The Railroad Under Alternate was designed such that the freeway would utilize aerial rights over the railroad and any adjoining land which is necessary. South of the interchange with Interstate Route 95, industry along the railroad would generally remain in place Brookland Avenue, which parallels the railroad on the west, would remain open. In the interchange area, the industrial damage east of the railroad, which is encountered on the Railroad-Eats and Railroad East Modified Locations would be reduced. However displacement would result to industry west of the railroad which is not affected by those alternates. As on the lines east of the removal of the refining company’s petroleum products storage and distribution facilities south of Gallatin Street would be necessary. The Railroad West Alternate deviates from the Railroad Under Alternate in that area, and utilizes a large section of Fort Totten Park to avoid the refining company facilities. Otherwise, its right of way requirements are similar.

The Railroad-East Study Location and Railroad-East Modified are both relatively low in cost in cost of construction due principally to the wide spacing o cross streets and the consequent low number of crossing structures. Of the two alternates, the combined construction and right of way costs of the Railroad East Study Location are slightly higher. The Railroad Under and Railroad West Alternates on the other hand would be situated for the most part on elevated structures which would be very expensive to construct. Their high construction costs would greatly outweigh savings in rights of way costs and consequently their overall project costs would be much higher than those for he Railroad Eats Alternates. The cost disadvantage would prevail south of as well as north of Michigan Avenue, since it would be necessary to construct the facility on an elevated structure southward to Rhode Island Avenue as well.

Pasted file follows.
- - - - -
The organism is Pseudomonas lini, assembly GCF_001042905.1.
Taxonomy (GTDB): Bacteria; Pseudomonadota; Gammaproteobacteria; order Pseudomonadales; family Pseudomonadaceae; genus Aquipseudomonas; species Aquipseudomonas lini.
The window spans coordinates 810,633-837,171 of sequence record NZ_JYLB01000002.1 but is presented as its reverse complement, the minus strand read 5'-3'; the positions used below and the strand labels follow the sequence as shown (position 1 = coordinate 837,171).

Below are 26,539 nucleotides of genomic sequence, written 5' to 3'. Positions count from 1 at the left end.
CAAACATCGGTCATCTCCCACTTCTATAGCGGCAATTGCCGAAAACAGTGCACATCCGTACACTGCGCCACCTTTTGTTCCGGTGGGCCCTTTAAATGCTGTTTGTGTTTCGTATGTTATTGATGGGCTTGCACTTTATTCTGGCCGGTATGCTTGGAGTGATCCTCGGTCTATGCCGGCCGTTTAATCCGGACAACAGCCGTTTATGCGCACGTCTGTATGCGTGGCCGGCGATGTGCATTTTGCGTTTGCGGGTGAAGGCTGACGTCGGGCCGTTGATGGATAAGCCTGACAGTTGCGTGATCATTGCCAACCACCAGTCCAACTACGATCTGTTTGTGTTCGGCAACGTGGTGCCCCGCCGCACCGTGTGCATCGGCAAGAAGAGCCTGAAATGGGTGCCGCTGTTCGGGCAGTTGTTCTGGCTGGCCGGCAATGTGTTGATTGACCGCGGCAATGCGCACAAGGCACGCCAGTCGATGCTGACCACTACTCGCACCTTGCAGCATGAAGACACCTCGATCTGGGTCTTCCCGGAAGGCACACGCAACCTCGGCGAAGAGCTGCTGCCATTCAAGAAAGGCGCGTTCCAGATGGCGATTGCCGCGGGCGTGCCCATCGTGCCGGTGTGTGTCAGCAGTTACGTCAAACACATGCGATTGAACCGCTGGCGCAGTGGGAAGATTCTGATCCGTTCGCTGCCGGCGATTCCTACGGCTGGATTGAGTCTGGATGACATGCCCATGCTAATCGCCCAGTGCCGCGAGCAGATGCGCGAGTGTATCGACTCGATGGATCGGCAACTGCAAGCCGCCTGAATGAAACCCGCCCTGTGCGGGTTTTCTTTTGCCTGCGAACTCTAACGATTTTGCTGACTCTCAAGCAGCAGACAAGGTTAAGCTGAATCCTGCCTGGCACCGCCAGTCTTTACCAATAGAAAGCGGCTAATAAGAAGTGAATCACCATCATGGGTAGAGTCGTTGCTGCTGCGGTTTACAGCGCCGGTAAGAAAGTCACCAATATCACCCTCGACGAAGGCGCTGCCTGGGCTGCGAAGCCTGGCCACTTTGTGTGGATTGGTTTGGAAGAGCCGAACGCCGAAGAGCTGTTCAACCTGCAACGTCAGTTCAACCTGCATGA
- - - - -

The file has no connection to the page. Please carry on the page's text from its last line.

The two alternate lines east of the railroad would permit the development of Interstate Route 95 and also of Fort Drive, both east and west of the railroad, in accordance with present planning. However, the Railroad Under and Railroad West Alternates would occupy the corridor reserved for Fort Drive immediately west of the railroad and would require the acquisition of new rights of way for that artery.

Information regarding comparative and relative costs and effects on housing, industry and employment of the several alternate alignments in the railroad corridor are shown in the accompanying tabulation.


A review of the very high cost of construction and the comparatively low user benefit ratios for the Railroad Under and Railroad West alignments dictates the elimination of these alternate lines from further consideration. Their elevated locations would also be detrimental from the standpoint of winter maintenance when icing conditions and snow removal would present greater problems than for a ground level or depressed freeway. The visual features of the highly elevated facility, which would parallel the Catholic University property, would not enhance the appearance of the neighborhood and would consequently make these alignments less desirable.